I said, "Yes, I do. That's why I stopped."
The officer said, "No sir, you totally disregarded that stop sign. You ran right through it."
I sputtered and looked at him in disbelief. I went through the whole scenario of the three cars, the waving, etc. No dice. This cop continued to insist I "totally disregarded" the stop sign, and gave me a ticket.
So, even though it's a pain in the butt to go to court over this, I'm doing it. I've even got a lawyer (who I'm sleeping with, by the way). And also married to. She's going to represent me in fighting this stupid injustice.
I have no idea whether this cop just wanted to mess with me or whether he had a quota to meet or whether he somehow(??) mistook me for another vehicle. But he's going to have to tell his tall tale in court. And I know I'm fortunate to have access to legal help; most people would probably just pay the fine, which may be the whole point.
I go to trial in September. I'll keep you posted.
But let me just say that the idea of Kanye West and Kim Kardashian buying Graceland and hanging around Memphis gives me goosebumps. Or is that just a toxic rash? I dunno. Anyway, this story does give me an excuse to post a picture of Kim and Kanye and tap some of that sweet, sweet Internet traffic.
I keep a close eye on this website, which lets me know the Mississippi's water level, now and for the near future. Over the past couple of weeks, the Mississippi has dropped from 26 feet above normal to around 10 feet. That's a quick fall, which means there are now hundreds of acres of freshly exposed islands and sandbars, which we love to explore. Sunday, we pulled in on an island called Hickman Bar, a couple miles north of the city. In fact, it's close enough that you can still see the skyline if you get to high ground. But this is a place where we've seen bald eagles, deer, foxes, coyotes, herons and egrets, and where I've caught a few nice big catfish, emulating my hero, Jeremy Wade.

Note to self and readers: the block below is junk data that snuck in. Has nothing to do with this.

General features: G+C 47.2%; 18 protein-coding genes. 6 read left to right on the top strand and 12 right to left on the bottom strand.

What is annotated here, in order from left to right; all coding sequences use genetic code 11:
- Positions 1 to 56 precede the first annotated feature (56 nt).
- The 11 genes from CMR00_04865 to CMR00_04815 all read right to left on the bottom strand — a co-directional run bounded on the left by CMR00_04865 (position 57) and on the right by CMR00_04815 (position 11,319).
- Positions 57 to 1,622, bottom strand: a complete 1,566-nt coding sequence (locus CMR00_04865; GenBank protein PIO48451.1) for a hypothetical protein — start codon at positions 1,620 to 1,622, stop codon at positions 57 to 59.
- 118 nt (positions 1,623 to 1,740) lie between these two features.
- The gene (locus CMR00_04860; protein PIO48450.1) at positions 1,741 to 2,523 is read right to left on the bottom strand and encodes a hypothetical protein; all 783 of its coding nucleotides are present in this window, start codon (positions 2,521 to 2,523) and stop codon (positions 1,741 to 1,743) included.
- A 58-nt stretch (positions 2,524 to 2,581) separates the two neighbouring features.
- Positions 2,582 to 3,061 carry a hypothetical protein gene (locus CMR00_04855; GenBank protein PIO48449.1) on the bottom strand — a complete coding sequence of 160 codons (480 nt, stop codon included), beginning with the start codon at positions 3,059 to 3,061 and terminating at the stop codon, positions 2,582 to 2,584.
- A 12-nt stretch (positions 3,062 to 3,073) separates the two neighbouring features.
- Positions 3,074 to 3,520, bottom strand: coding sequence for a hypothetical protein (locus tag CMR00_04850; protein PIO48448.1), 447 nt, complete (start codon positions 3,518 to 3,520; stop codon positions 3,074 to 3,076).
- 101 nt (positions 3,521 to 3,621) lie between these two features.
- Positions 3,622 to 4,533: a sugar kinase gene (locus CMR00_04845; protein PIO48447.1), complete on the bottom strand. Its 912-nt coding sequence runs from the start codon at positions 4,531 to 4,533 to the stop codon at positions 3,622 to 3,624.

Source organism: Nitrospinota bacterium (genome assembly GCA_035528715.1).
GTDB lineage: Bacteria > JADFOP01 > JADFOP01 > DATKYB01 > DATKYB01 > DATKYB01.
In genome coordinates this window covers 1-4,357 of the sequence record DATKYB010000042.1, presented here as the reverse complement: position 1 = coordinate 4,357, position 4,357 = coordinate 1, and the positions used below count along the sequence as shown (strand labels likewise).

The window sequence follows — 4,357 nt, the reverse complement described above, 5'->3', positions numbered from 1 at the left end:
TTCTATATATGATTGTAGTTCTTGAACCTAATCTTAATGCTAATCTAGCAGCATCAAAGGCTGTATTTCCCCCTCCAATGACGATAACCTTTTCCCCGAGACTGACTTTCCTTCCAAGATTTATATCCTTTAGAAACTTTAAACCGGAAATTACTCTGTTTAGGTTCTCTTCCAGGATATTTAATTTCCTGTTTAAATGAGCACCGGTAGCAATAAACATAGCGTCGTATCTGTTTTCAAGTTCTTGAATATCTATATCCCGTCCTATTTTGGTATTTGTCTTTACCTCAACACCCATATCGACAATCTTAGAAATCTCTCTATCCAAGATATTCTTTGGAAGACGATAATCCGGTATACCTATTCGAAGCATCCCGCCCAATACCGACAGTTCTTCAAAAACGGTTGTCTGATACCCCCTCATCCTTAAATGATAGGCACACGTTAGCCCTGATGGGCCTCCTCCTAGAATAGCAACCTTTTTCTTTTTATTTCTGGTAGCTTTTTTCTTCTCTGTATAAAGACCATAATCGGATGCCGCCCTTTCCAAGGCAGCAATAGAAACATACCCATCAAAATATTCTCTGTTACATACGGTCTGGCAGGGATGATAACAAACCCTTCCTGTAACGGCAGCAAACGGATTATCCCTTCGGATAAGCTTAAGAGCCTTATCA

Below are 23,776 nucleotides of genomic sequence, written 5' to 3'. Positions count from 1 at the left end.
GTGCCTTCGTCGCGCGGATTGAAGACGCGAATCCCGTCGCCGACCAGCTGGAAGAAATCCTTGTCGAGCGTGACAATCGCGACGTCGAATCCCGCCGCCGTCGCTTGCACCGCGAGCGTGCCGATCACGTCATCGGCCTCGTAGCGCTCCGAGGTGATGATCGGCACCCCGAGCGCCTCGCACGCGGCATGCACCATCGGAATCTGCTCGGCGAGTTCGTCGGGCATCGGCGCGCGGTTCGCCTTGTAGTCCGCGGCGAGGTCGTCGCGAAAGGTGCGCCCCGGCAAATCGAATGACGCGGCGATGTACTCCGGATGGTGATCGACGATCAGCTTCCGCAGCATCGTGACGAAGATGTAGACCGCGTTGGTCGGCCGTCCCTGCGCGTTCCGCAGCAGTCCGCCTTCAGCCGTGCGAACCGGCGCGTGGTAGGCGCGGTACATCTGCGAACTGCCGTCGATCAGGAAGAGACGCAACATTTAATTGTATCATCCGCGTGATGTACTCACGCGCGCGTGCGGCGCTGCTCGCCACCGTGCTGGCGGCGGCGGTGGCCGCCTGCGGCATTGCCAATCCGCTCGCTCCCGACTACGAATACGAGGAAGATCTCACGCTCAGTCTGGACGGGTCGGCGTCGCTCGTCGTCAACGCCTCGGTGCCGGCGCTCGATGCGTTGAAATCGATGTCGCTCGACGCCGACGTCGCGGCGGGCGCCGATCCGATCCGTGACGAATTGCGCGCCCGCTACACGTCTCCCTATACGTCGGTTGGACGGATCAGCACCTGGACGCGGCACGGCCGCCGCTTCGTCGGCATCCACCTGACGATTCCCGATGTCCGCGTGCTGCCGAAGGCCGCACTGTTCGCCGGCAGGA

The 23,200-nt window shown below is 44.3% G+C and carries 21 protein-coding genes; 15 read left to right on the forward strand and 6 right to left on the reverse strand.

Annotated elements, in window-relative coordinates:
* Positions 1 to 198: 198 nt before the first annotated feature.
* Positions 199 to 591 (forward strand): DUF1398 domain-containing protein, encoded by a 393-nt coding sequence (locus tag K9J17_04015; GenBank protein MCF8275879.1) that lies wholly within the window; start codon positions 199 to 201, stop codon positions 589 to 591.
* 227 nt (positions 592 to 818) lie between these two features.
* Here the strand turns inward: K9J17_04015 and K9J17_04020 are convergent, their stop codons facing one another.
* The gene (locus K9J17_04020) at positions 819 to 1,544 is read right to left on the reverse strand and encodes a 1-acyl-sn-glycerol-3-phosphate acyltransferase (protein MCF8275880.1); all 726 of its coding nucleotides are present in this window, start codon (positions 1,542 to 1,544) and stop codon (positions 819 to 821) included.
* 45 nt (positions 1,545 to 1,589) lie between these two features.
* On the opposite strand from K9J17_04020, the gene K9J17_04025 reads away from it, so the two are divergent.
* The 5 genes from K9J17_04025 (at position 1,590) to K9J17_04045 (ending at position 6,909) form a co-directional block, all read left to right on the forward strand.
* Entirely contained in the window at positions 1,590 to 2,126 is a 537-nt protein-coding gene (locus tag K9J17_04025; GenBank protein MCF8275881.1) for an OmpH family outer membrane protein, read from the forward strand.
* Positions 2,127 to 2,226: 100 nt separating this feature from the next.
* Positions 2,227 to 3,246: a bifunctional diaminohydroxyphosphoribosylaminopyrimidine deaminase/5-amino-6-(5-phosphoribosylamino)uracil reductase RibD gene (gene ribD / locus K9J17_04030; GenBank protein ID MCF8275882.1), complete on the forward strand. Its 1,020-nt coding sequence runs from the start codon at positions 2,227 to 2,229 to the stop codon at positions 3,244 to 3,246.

But Sunday, it was all about exploring. I'm fascinated by the footprints you find in the drying mud near the waterline. Like this one, a coyote, no doubt.
And these nice great blue heron prints.
And there was this, which looks like an alligator, but I ain't sayin' it is.
And finally, this oddity of tide and current. (Or some sly "artist" who beat us to the spot and thought this piece of driftwood deserved a display.)
Here are a few screenshot highlights.
I have a confession to make about a secret obsession I harbor: I am a huge fan of a television show called River Monsters. It stars a charmingly oddball Englishman with bad teeth (is that redundant?) named Jeremy Wade, who calls himself an "extreme fisherman," and fancies himself something of a piscine detective.
The show's enduring conceit, which never seems to vary, is that Jeremy hears about a mysterious death or horrific attack in some faraway river somewhere, supposedly caused by a fish — a "monster." So off goes Jeremy to Nigeria, the Congo, India, South America, Russia, you name it — to "investigate."
Upon arriving in, say, Nicaragua (to cite a recent example), Jeremy begins interviewing locals who may know something about the incident in question — the victim's friends, family, etc. This usually entails a visit to some obscure hut along a jungle waterway, where Jeremy learns a few details, which he dutifully scribbles into a notebook.
Next, he typically visits a local fish-market and talks to local fishermen to see if there are any creatures who might grow to sufficient size or fearsomeness to be able to kill someone. I should add here that most of these deaths are not due to anyone being eaten by a river monster, but more often by their being dragged or knocked out of a boat. But still, ooh, scary.